Bike/Walk Equity, a “a loose coalition of diverse leaders across the United States committed to equity, diversity and inclusion in the bike/walk movement,” has posted an Open Letter to the League of American Bicyclists Board of Directors on Medium that calls into question, with great professionalism and thoughtfulness, the Bike League’s recent decision to appoint a new Executive Director rather than conduct a national search:
We believe that the League’s decision to bypass a national search is a recurring example of an organizational practice that systematically undermines equity, diversity and inclusion within our growing bike/walk movement.
I (Stephen Zavestoski) was particularly disheartened to learn of this news as it followed on the heels of Adonia Lugo, the Bike League’s first Equity Initiative Manager, leaving the organization earlier this year. A lifelong bike commuter, I only became a dues-paying member of the Bike League in 2013 when Lugo was hired and it appeared that a fundamental shift towards diversity and inclusion in the organization’s agenda and strategies had occurred.
But Lugo resigned a few months back and recently blogged that she had to step down after realizing that
I couldn’t accomplish what I’d set out to do…I wasn’t just raising awareness about exclusion in bicycle advocacy, I was experiencing it…As a woman of color, I didn’t have the power to solve the problem I’d been hired to fix.
Read the Open Letter and stay tuned for the Bike League’s formal response.
There’s a great piece by Andrew Keatts on Governing, a media platform for state and local government leaders, that engages meaningfully with both the problematic nature of the term “invisible cyclist” and creative strategies for doing inclusive bike advocacy and bike planning. Continue reading
We’d like to extend a special thanks to the Bike League’s Equity Initiative Manager, Adonia Lugo, for hosting last Friday’s “Equitable Bike Advocacy and the ‘Invisible Cyclist'” webinar. It was a great success and you can listen to the webinar or view a curated collection of #bikes4all tweets from the event here.
The following twitter exchange captures the gist of what the discussion meant for the future of the “invisible cyclist.” Continue reading
As we described in our last post, a new report by the Bike League questions the continued usefulness of the term “invisible cyclist.” Adonia Lugo, one of the report’s authors and Equity Initiative Manager for the League of American Bicyclists, has organized a webinar on “Equitable Bike Advocacy and the ‘Invisible Cyclist'” to explore a range of questions around bike advocacy the “invisible cyclist.”
Steve Zavestoski will be part of the discussion and will live tweet the webinar from @invisiblcyclist. A description of the event, scheduled for Oct. 31 at 10am PDT, follows.
From the Bike League:
In our recent report on “The New Movement: Bike Equity Today”, we shared interviews with many people around the U.S. who see the bicycle as a community empowerment tool. We also questioned the term “invisible cyclist,” which many bike advocates use as a way to refer to people of color who use bikes but do not participate in advocacy. Does this term make the efforts of today’s bike advocates who are people of color harder to see? Join us for a discussion with Professor Stephen Zavestoski of the University of San Francisco, the co-editor of the new book Incomplete Streets, Do Lee of Biking Public Project in New York City, and Najah Shakir of Boston Bikes as we explore what invisibility means for bike users and bike advocates.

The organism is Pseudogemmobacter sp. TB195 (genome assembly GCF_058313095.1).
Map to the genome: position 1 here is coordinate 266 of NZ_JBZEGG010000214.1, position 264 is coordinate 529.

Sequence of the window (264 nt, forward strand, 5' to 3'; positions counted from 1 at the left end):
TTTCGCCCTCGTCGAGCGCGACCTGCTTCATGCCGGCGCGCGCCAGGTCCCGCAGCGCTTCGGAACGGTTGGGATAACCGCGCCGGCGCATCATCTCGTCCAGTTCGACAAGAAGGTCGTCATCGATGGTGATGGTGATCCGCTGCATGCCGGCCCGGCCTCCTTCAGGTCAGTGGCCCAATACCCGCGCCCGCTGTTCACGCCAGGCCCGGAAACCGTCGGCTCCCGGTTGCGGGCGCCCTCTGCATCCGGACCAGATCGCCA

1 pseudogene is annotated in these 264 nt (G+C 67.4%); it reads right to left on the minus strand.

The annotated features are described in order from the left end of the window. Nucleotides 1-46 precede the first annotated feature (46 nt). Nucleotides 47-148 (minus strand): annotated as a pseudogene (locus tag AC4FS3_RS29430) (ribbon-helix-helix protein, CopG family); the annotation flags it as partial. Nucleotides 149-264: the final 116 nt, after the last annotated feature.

The Bike League’s new report, The New Movement: Bike Equity Today (PDF) asks an important question about terms like “invisible riders” and “invisible cyclists”:
Have the terms distracted us from the vital importance of making every person who rides a bike visible? Continue reading
The recent “bikelash” from commentators like Courtland Milloy, who equates bicyclists with bullies and terrorists, has precipitated some thoughtful analyses of the broader trends evoking such strong responses. Eric Jaffe’s Strange As It Seems, Cycling Haters Are a Sign of Cycling Success does an excellent job of pointing out some of the more intelligent analysis, such as Why Bikes Make Smart People Say Dumb Things by Carl Alviani and last year’s Cyclists Aren’t ‘Special,’ and They Shouldn’t Play by Their Own Rules by Sarah Goodyear. Continue reading
One of us was contacted recently by a wildly successful, major city bike-share program, which had been running for about two years, with the question: ‘How can we get more low income and people of color using our bike scheme’? Continue reading
Through this blog and twitter we’ve been able to discover a pretty wide range of advocates, activists, bloggers, activist-bloggers, academics, scholar-activists, and others, who are writing about invisible cyclists in one form or another. We posted a bit of a roundup previously (see Invisible Cyclist Rides Again). As we discover new voices from time to time, we will post about them here. Continue reading
The positive response to our post “Lessons from the Green Lanes? Listen to Communities of Color” pointed us towards a few pieces on invisible cyclists that we had not yet discovered. In order to recognize some of the earlier thinking on the topic of invisible cyclists, we plan on occasion to re-post work that might now be dated or otherwise hidden in the cracks and crevices of the Internet.
Having stumbled on a piece titled “Invisible Riders in the City of Angels,” by Jonna McKone, we were led to a thought-provoking analysis of some of the prominent invisible cyclists of Los Angeles–Latino immigrants. Continue reading
There’s been a minor Twitter frenzy over the release of “Lessons from the Green Lanes: Evaluating Protected Bike Lanes in the U.S.” Why is this “first-of-its-kind” report causing such a stir?